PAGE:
No man is an island, and no thesis is wholly original. By writing a thesis, you are engaging in a conversation with those who have written on your topic and topics that you will claim (and establish!) are closely related to what you are studying. However, you are also trying to show that you are adding something to the debate. Consequently, your goal in the literature review section is to show that you
- have identified, read, and analyzed relevant arguments
- understand and respect the contributions of prior authors
- know how they (or at least some subset of ‘they’) got it wrong
These goals conflict! “I respect you, but you are wrong” is a tough line to follow. I’ll discuss strategies below to address that.
Throughout, though, I want you to remember:
- the literature review is a supporting actor. The star is your thesis (and its accompanying theory and research design).
- you need to straddle humility and confidence in demonstrating your contribution.
This page supplements resources such as the UNC Writing Center’s guide to writing literature reviews and Dr. Raul Pacheco-Vega’s work (especially on using Excel to structure lit reviews!), which you should also read.
The following is a draft of advice for undergraduates working with me on writing senior theses. I’m intentionally leaving all the citations and academia flag-planting out of this; moreover, this is advice to my students, not anyone else’s, so don’t take this as gospel or hegemonic domineering.
What is a “thesis”?
You will spend this semester writing a “thesis”. By convention, we refer to the 35-50 pages you will produce with that word, but it’s worth unpacking why such a long paper is referred to by that name. After all, a “thesis” is just a claim that you want to put forward (and, ideally, test). You can state a thesis easily: for instance, “Hell, purgatory, and heaven seem to differ the same as despair, fear, and assurance of salvation” or “The economic effects of oil rents include the perpetuation of patriarchy.” So what about the other 34.9 pages you’ll write?
The answer is that we don’t care about them separate from your thesis. They are only the supporting stonework in the arch for which the thesis is the keystone. And like a keystone, your thesis will both be supported by and support the rest of the work. We refer to the whole work as a “thesis” in recognition, conscious or otherwise, of the importance of this central claim.
Theses–and here I’m referring to the claims, not the document you’ll produce–may be stated at any length. There is often a ‘gut’ version–“Voters blame politicians for random events”–and a more precise version, as in Achen and Bartels’s seminal paper on “blind retrospection”:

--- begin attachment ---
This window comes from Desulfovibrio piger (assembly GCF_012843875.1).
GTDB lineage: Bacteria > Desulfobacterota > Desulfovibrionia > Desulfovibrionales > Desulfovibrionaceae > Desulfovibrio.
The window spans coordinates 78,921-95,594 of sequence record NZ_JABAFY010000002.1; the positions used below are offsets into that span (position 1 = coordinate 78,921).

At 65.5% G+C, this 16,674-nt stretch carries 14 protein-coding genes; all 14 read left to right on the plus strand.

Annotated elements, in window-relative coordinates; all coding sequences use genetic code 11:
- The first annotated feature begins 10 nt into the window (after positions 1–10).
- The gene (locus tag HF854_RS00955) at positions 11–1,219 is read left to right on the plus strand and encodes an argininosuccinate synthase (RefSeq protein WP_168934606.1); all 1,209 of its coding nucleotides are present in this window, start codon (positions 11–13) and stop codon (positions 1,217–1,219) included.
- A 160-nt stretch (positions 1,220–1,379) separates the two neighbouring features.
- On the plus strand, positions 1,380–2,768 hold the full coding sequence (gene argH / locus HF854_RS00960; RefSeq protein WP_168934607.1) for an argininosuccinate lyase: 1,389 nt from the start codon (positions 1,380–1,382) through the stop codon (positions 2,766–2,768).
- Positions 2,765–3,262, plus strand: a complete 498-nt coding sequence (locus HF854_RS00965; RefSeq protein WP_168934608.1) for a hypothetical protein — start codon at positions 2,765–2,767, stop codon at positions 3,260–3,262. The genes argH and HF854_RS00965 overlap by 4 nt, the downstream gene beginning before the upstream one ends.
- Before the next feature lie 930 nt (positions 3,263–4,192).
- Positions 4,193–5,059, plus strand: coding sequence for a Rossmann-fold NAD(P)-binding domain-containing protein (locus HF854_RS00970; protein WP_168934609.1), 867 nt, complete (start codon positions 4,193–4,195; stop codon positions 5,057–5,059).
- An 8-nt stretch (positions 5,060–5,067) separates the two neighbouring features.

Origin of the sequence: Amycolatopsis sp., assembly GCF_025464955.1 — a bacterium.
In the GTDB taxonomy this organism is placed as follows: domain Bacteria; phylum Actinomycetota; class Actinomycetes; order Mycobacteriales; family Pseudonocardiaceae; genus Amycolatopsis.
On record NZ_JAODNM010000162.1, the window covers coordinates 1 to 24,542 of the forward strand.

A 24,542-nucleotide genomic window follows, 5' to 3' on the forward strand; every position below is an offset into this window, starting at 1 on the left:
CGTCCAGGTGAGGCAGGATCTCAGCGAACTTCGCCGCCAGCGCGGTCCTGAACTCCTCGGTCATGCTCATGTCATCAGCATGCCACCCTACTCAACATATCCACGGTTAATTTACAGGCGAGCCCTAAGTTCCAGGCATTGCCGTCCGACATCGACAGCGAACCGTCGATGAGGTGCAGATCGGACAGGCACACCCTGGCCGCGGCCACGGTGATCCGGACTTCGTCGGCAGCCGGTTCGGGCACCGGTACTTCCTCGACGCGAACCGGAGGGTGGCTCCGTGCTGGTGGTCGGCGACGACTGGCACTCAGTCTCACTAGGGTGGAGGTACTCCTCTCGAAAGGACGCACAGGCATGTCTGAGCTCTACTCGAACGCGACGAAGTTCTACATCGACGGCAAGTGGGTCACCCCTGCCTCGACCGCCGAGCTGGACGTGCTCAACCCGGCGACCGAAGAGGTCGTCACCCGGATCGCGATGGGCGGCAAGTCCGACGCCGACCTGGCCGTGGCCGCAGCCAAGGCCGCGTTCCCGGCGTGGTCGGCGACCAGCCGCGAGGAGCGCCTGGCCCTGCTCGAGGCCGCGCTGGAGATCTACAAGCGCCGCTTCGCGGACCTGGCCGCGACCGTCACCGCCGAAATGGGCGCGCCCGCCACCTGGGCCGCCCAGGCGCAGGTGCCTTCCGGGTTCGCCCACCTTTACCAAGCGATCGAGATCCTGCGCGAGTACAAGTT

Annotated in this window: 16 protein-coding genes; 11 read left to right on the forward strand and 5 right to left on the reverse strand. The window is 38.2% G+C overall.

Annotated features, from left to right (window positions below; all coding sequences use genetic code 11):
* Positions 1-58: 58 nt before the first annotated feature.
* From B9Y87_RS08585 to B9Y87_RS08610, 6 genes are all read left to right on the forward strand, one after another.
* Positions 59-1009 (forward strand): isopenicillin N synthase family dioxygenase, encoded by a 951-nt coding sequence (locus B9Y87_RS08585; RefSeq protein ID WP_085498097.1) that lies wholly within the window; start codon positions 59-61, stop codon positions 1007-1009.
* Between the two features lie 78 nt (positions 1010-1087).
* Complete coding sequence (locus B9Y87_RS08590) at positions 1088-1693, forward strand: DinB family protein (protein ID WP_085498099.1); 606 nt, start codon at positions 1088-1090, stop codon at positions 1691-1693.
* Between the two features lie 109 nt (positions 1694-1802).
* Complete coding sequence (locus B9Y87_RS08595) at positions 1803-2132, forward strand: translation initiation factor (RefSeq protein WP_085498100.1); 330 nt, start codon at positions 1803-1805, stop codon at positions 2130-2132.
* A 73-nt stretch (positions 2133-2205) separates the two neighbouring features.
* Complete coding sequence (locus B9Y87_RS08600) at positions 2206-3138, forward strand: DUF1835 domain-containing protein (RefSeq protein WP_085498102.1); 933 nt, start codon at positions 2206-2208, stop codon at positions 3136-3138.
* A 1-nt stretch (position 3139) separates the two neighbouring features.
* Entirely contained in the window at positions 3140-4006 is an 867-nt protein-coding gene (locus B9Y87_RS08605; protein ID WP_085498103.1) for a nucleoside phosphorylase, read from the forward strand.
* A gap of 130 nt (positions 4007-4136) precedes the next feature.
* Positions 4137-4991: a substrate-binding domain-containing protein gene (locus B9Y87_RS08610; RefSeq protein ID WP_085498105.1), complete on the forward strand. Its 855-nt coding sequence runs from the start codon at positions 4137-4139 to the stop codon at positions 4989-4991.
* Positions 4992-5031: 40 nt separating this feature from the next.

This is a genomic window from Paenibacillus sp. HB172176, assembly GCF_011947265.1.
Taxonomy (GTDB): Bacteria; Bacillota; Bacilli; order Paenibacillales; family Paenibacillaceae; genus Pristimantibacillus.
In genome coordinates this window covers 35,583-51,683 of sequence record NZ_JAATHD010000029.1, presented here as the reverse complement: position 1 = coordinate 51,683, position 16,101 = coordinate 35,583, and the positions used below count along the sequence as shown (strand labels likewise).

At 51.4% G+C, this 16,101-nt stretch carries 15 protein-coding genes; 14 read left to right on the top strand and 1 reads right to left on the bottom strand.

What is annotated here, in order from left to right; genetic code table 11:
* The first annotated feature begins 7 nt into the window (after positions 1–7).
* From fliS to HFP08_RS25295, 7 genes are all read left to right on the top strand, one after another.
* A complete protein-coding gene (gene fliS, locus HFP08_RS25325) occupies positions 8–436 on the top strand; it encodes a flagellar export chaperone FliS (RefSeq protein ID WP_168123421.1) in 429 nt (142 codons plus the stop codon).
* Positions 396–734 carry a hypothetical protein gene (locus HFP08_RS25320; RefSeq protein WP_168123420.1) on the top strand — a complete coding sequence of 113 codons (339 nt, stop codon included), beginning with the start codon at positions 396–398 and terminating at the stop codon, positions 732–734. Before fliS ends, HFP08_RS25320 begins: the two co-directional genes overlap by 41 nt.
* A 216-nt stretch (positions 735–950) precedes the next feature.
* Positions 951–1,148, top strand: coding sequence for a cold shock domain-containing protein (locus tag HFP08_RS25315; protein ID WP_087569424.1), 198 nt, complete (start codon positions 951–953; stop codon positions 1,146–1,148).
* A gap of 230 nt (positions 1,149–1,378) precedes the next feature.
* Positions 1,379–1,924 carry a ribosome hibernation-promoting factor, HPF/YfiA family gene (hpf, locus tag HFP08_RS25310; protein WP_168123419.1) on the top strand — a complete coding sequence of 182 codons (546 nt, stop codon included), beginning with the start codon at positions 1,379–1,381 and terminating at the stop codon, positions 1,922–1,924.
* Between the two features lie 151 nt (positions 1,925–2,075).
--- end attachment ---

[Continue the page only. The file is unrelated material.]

Switch analogies for a moment: regard the thesis as a Slinky that you can stretch or compress. Both “gut” and “precise” forms of the thesis express the same argument, but they have been reshaped to fit the space available (as well as the intellectual requirements of your task). But whatever shape or size the thesis appears to take at the moment, it must remain the same argument. A chief quality-control task for you as knowledge worker is ensuring that your expression of the thesis remains as analytically precise and consistent as possible, whether said in punchy Anglo-Saxon words or elaborated in scientific (or pseudo-scientific) Latinate verbiage.
This came up in a Google search of “something hard to do.” It’s vastly harder than what academics pretend is work. 1942 photograph of carpenter at work on Douglas Dam, Tennessee (TVA). Alfred T. Palmer, Farm Security Administration, 1942.
A friend about to teach his first course texted me the other day to ask, in essence, how hard course readings should be. In particular, when you’re teaching a political science course, should you be willing to assign “best-of-breed” articles to students who might not have the methodological or other technical skills to actually understand them?
There is no good answer to this question, and it depends crucially on two factors:
- How big is the gulf between students’ preparedness (and willingness to work) and the difficulty of the reading material?
- How much do you as an instructor plan to work to bridge that gap?
Instructors choosing course materials should be brutally honest with themselves about both questions, but especially the latter, if they care most about students’ ability to get something out of the class–besides, that is, the sheen of “knowingness” that “good” students are adept at performing.
My rule of thumb is that instructors who specialize in a course massively overestimate how familiar students are with their course material. I’ve come to believe that, especially in an introductory course, my baseline shouldn’t be “everyone knows” this or that fact but that “everyone knows” the wrong set of facts–that, in essence, I’m not working with people who have limited knowledge but, instead, with people who might have negative knowledge. The higher up the academic ladder one climbs, the higher the baseline can be, but instructors nevertheless need to always make sure that people they work with have some idea of what a basket is before they launch into Advanced Filigrees of Basket-Weaving. The result of assigning tough articles without the proper support system, however, is to be avoided: glassy-eyed students barely able to pick apart an article–and much less likely to be engaged in subsequent classes.